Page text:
After Maelzel’s death in 1838, the Turk was stored in a warehouse at the Lombard Street wharf. Two years later, with the machine in a horrible state of disrepair, a group of Philadelphia investors headed by the well-known physician John Kearsley Mitchell (Poe’s personal physician) came forward to purchase it. Mitchell restored the automaton and exhibited it privately. One of the Turk’s hidden directors was Lloyd P. Smith, a young businessman who later became librarian of the Library Company of Philadelphia.
In 1840, the Turk was exhibited at the Franklin Institute (now the building of the Philadelphia History Museum) and thereafter at the Chinese Museum at Ninth near Sansom Streets. Its active career may have been only a few days, but it remained in the museum until July 5, 1854, when a fire that started at the nearby National Theater claimed several adjacent buildings, including the museum that housed the 85-year-old Turk. John Kearsley Mitchell’s son, the dapper novelist and physician S. Weir Mitchell, entered the building before the conflagration made access completely impossible, possibly to rescue a few essential parts of the device, and witnessed a scene that he later delivered as the Turk’s epitaph:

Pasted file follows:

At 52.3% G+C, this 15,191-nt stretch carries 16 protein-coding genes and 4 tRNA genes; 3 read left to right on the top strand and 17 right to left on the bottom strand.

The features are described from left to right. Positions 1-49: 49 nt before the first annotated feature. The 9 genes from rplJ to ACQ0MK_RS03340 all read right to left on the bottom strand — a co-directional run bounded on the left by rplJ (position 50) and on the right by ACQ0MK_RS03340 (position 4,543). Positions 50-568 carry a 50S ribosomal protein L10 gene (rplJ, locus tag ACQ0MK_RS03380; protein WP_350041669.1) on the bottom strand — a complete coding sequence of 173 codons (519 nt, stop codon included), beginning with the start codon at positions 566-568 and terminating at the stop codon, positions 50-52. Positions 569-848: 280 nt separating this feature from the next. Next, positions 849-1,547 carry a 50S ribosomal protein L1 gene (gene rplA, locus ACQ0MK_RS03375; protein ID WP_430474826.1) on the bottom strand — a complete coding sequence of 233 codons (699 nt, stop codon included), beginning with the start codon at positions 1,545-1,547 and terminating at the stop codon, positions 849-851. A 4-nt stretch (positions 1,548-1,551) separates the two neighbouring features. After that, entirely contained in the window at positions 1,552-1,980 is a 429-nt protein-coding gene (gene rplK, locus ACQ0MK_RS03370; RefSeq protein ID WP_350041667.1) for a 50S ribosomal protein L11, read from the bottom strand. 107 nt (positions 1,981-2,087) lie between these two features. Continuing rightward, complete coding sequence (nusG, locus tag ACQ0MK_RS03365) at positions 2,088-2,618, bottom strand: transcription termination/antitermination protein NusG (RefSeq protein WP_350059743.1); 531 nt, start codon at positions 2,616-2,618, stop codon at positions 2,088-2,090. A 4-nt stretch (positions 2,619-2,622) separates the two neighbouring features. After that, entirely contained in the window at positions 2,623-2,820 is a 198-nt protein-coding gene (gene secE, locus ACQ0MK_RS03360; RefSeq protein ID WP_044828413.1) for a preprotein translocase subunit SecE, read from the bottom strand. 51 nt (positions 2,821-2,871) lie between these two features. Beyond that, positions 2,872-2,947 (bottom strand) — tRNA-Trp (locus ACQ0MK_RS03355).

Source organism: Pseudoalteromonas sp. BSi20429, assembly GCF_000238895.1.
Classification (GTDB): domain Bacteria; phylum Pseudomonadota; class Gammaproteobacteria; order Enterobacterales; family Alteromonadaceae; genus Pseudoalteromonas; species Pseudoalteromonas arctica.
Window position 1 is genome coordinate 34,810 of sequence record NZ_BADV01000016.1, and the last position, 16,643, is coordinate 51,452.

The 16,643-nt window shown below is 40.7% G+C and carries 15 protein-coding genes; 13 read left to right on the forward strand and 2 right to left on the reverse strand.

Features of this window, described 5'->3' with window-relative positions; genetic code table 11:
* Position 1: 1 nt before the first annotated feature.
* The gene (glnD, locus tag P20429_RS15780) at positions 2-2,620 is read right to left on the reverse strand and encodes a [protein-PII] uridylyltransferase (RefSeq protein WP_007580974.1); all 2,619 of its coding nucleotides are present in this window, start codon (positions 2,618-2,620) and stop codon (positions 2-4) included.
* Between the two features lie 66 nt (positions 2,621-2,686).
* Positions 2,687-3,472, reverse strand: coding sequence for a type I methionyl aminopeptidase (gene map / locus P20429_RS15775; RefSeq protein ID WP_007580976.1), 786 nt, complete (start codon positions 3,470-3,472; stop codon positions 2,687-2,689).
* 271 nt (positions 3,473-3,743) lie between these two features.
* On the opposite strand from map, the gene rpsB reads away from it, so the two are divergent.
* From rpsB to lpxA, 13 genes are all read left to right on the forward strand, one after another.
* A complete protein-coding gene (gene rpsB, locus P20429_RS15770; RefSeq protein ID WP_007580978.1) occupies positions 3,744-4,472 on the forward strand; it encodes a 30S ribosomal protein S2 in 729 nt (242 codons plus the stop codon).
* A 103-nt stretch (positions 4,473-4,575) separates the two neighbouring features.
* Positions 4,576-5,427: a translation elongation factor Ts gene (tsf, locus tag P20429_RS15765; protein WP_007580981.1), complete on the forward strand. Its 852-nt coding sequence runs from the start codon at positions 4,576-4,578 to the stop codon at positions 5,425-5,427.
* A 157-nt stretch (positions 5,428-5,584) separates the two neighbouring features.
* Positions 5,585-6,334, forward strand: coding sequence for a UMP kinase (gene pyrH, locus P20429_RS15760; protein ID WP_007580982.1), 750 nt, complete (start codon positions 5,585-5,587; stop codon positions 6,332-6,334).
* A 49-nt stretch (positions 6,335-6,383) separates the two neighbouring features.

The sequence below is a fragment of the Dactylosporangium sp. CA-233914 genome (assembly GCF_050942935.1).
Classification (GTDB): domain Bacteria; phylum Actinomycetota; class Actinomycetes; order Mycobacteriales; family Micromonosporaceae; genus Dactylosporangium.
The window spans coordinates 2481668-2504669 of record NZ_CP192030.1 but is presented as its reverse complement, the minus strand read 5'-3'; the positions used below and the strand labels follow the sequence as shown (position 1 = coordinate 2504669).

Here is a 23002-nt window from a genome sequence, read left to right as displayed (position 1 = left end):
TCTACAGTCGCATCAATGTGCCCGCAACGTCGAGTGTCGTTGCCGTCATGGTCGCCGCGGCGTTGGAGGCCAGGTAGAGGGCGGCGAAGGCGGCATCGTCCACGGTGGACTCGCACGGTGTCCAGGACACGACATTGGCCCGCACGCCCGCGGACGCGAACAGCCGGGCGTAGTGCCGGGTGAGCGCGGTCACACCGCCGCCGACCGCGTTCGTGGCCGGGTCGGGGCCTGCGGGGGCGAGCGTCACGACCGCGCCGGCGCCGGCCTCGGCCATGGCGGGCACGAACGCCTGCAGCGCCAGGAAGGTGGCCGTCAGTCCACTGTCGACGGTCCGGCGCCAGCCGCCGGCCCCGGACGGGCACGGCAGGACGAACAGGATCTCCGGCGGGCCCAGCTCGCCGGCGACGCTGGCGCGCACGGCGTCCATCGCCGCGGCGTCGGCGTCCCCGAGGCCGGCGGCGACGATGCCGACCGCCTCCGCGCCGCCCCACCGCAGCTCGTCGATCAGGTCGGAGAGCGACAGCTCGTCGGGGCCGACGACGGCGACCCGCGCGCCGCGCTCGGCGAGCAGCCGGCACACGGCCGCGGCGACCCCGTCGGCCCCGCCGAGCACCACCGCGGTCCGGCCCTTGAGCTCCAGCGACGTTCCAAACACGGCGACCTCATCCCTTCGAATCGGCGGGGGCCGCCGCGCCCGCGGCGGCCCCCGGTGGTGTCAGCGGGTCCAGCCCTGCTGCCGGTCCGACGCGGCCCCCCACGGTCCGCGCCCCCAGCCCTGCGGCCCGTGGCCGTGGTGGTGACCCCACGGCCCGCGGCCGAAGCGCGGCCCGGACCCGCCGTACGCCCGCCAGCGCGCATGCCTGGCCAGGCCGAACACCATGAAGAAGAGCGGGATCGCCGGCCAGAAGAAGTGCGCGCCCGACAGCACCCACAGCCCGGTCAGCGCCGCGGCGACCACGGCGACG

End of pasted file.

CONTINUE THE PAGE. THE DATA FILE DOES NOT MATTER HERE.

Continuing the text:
Already the fire was about him. Death found him tranquil. He who had seen Moscow perish knew no fear of fire. We listened with painful anxiety. It might have been a sound from the crackling woodwork or the breaking window-panes, but, certain it is, that we thought we heard, through the struggling flames, and above the din of outside thousands, the last words of our dear departed friend, the sternly whispered, oft repeated syllables, ”Échec! Échec!”
[Sources: Mark Singer, “Secrets of the Magus,” The New Yorker, April 5, 1993; Bradley Ewart, Chess: Man versus Machine (A.S. Barnes and Tantivy Press, 1980); George Allen, Proceedings of the First Annual Chess Conference (Philadelphia, 1859); Philadelphia Almanac and Citizens’ Manual for 1994, edited by Kenneth Finkel (Philadelphia: The Library Company of Philadelphia, 1993)]